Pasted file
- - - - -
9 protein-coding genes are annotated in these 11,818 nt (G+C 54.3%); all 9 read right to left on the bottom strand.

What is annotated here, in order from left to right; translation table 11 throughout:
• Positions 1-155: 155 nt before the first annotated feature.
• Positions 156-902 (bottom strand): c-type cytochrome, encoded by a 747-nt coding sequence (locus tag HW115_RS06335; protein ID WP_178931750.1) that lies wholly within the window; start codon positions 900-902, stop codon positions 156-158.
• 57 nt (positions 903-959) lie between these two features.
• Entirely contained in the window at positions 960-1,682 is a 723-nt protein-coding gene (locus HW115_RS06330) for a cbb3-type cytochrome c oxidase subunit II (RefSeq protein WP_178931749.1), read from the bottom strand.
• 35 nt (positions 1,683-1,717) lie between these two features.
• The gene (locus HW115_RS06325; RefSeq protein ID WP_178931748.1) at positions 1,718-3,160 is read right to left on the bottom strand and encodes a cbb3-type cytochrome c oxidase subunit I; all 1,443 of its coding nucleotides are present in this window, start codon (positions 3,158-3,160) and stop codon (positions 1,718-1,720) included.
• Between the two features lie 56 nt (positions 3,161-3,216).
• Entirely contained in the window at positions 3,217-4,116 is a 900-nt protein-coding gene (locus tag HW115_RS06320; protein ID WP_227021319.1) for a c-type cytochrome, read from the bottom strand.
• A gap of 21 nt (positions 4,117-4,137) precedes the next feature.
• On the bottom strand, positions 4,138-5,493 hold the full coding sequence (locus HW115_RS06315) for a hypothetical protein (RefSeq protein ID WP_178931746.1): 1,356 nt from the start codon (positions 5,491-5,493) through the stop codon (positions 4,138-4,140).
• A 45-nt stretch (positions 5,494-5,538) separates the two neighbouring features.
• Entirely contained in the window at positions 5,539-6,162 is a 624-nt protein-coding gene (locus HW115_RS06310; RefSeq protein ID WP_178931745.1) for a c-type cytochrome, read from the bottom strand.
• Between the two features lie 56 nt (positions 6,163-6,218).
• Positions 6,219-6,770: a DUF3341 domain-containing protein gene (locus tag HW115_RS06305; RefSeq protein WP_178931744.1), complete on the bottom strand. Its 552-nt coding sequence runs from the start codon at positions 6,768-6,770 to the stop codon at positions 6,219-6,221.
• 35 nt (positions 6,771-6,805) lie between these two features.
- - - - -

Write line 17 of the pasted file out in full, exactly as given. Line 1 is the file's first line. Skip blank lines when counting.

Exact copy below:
• 35 nt (positions 6,771-6,805) lie between these two features.